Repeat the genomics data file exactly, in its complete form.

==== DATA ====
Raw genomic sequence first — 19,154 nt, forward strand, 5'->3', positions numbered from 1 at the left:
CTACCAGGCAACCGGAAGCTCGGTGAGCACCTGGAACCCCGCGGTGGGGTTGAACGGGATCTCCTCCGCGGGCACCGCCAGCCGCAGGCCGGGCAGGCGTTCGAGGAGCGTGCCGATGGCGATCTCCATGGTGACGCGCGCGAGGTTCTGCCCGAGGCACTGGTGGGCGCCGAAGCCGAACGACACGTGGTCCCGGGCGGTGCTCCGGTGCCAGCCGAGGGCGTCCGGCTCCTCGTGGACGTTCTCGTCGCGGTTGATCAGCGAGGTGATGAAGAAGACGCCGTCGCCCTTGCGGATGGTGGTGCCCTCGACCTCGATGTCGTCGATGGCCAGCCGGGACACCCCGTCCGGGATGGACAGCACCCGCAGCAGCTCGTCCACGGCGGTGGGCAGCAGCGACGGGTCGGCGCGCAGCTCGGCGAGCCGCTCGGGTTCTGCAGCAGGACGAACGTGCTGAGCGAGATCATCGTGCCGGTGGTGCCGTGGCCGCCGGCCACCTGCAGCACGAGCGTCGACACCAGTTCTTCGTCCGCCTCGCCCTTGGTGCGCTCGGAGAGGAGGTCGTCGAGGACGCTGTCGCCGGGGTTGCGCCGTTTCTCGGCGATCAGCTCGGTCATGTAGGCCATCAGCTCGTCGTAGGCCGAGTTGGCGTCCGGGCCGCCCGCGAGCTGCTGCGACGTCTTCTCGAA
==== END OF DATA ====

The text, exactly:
Raw genomic sequence first — 19,154 nt, forward strand, 5'->3', positions numbered from 1 at the left:
CTACCAGGCAACCGGAAGCTCGGTGAGCACCTGGAACCCCGCGGTGGGGTTGAACGGGATCTCCTCCGCGGGCACCGCCAGCCGCAGGCCGGGCAGGCGTTCGAGGAGCGTGCCGATGGCGATCTCCATGGTGACGCGCGCGAGGTTCTGCCCGAGGCACTGGTGGGCGCCGAAGCCGAACGACACGTGGTCCCGGGCGGTGCTCCGGTGCCAGCCGAGGGCGTCCGGCTCCTCGTGGACGTTCTCGTCGCGGTTGATCAGCGAGGTGATGAAGAAGACGCCGTCGCCCTTGCGGATGGTGGTGCCCTCGACCTCGATGTCGTCGATGGCCAGCCGGGACACCCCGTCCGGGATGGACAGCACCCGCAGCAGCTCGTCCACGGCGGTGGGCAGCAGCGACGGGTCGGCGCGCAGCTCGGCGAGCCGCTCGGGTTCTGCAGCAGGACGAACGTGCTGAGCGAGATCATCGTGCCGGTGGTGCCGTGGCCGCCGGCCACCTGCAGCACGAGCGTCGACACCAGTTCTTCGTCCGCCTCGCCCTTGGTGCGCTCGGAGAGGAGGTCGTCGAGGACGCTGTCGCCGGGGTTGCGCCGTTTCTCGGCGATCAGCTCGGTCATGTAGGCCATCAGCTCGTCGTAGGCCGAGTTGGCGTCCGGGCCGCCCGCGAGCTGCTGCGACGTCTTCTCGAA